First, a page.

Wittgren has surgery to remove bone chips

Chen also set to have a consultation for sore left elbow

Wittgren has surgery to remove bone chips

DENVER -- The Marlins took steps to help two ailing pitchers this week with an eye toward the future.

Right-handed reliever Nick Wittgren had surgery Tuesday to remove bone chips from his elbow. Wittgren was 3-1 with a 4.68 ERA in 38 appearances this season. The issue came up for him over the weekend.

"I think he was into his throwing program a little bit, felt a little something, wanted someone to look at it," Marlins manager Don Mattingly said. "I think it was Monday he went to see Dr. [James] Andrews, and they were going to decide from there. Obviously he had the surgery."

The timing of the discovery and surgery works in Wittgren's favor, as it comes at the very end of the regular season, giving him time to recover for next season. Wittgren last appeared in a game on July 26.

"[We] expect him to have him pretty much on a full throwing program before Spring Training," Mattingly said. "I expect him to be 100 percent in Spring Training,"

The Marlins also sent left-hander Wei-Yin Chen for a consultation with Los Angeles orthopedist Dr. Neal ElAttrache on Tuesday after the reliever experienced elbow soreness after his last appearance Friday.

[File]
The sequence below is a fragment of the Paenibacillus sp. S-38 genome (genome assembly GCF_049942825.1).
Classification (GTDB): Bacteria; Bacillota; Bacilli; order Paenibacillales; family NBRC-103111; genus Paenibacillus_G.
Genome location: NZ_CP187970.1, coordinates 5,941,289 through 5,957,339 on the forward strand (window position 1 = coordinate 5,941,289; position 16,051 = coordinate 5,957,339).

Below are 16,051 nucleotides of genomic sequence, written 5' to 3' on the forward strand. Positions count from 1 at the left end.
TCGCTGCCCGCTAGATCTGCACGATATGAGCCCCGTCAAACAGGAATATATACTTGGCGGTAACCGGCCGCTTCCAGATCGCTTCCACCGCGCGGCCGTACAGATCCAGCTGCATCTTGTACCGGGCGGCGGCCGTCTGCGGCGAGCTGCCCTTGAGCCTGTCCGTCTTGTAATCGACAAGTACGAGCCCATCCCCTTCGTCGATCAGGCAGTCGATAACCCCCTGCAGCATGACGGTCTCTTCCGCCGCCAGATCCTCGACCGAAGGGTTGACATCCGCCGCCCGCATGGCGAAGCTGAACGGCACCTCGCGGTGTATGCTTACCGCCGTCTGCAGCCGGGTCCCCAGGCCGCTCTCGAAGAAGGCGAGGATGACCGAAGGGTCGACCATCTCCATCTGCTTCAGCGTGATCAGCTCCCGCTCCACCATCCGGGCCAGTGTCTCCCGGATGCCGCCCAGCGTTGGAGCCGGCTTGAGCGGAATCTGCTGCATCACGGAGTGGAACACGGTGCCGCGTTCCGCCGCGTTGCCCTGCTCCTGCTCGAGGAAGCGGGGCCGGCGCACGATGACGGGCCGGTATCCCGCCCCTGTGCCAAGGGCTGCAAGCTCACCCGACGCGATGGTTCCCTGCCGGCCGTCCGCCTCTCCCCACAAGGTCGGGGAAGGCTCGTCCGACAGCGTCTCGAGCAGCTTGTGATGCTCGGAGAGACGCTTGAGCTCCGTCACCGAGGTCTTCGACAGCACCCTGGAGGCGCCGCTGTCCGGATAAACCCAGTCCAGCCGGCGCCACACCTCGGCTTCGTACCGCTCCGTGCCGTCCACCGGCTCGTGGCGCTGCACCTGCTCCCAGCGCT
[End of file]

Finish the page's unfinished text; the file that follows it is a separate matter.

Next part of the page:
Chen started the season in the rotation, and made five starts before going on the disabled list May 5. He has made four relief appearances since returning to the roster on Sept. 4, allowing an earned run in six innings.

"I really didn't count on him being back this year," Mattingly said of Chen. "And I'm not really sure if he's going to be able to get back next year."

Chen's elbow soreness has been a recurring issue, and Mattingly is treating it with appropriate concern.

"We know it's there -- it keeps coming back every time he gets extended a little bit," Mattingly said. "If it keeps bouncing back, it's hard to say this guy's going to throw 200 innings next year."

Chen has never thrown 200 innings, but he has thrown over 185 innings three times in his career, and his previous low for innings was 123 1/3 last season. He finished this season with 33 innings, going 2-1 with a 3.82 ERA.

"There are guys that have pitched with it," Mattingly said. "It's just a matter of how we're going to be able to manage it. Is it going to be a five-inning type thing, 70 pitches? You hope for the best.

"Hopefully, he just felt a little soreness and it's just part of the process and then has a full winter to build and strengthen and really be a guy next year for us. That's what you hope for."

Owen Perkins is a contributor to MLB.com based in Denver. He covered the Marlins on Tuesday. This story was not subject to the approval of Major League Baseball or its clubs.